"Does Not Erase the Hurt," He Says
Bishop Samuel Aquila came out in opposition to the death sentence levied against Alfonso Rodriguez Jr. for killing a University of North Dakota student. Rodriguez was recently found guilty of killing Dru Sjodin, 22. Today, the jury sentenced him to the death penalty.
"The sentence of death which was imposed today upon Alfonso Rodriguez Jr. obscures for all of society the truth of the inherent dignity of human life," said Bishop Aquila in a statement.
"Responding to this senseless act of violence with another act of violence through imposition of the death penalty does not erase the hurt caused by the first act," he contended. "Rather, it reinforces the false perspective of revenge as justice. In doing so, it diminishes respect for all human life, both the lives of the guilty and the innocent."
Dru Sjodin disappeared from a Grand Forks mall parking lot in November 2003. Her body was found in April 2004, in a ravine near Crookston, Minnesota, where Rodriguez, 53, was living.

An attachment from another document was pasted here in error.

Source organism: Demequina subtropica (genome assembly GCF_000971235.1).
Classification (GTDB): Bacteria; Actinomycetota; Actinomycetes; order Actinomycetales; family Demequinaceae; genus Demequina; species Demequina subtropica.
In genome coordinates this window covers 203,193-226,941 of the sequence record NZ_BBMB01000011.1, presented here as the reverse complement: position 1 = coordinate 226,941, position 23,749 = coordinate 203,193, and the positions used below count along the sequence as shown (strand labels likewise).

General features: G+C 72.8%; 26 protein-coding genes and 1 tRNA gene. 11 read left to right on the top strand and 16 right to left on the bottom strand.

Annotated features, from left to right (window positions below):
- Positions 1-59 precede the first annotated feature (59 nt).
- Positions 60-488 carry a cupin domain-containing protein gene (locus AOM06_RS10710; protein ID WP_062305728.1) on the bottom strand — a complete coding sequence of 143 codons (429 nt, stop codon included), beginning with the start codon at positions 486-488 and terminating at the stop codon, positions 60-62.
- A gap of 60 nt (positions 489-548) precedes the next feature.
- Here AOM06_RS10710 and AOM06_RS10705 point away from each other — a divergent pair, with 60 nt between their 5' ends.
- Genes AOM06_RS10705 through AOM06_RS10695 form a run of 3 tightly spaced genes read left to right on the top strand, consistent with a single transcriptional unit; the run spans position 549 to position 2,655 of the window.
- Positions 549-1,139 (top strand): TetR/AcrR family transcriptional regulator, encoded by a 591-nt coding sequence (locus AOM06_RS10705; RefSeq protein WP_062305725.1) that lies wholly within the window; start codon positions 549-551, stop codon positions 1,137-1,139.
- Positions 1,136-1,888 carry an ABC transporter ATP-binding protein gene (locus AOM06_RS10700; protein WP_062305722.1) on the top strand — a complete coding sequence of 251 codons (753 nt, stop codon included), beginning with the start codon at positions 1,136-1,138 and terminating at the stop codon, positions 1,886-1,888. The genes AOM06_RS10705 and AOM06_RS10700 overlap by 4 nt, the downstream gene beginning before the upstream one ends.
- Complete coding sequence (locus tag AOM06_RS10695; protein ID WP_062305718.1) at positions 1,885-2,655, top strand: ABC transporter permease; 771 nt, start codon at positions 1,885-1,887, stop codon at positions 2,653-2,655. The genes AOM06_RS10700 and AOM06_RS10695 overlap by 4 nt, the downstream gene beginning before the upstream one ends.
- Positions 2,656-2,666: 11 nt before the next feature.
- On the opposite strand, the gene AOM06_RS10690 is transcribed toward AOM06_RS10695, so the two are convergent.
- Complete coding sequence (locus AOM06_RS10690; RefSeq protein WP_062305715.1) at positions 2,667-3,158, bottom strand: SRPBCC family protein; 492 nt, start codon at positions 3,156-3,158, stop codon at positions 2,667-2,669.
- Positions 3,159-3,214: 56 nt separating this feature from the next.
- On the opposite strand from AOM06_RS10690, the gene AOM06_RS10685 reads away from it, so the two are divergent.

The death penalty is not legal in North Dakota, but the case was tried in federal court which made the sentence possible, said Tanya Watterud, diocesan director of communications, in a statement to ZENIT.
Bishop Aquila said: "Those who feel that imposition of the death penalty can be used as a statement to dissuade future predators from similar attacks are not looking at the full potential effect of violence as an answer to violence.
"According to some of the testimony heard, Mr. Rodriguez experienced violence as a child. He later inflicted violence as an adult. Violence only promotes violence and is not the way of Jesus Christ." ZENIT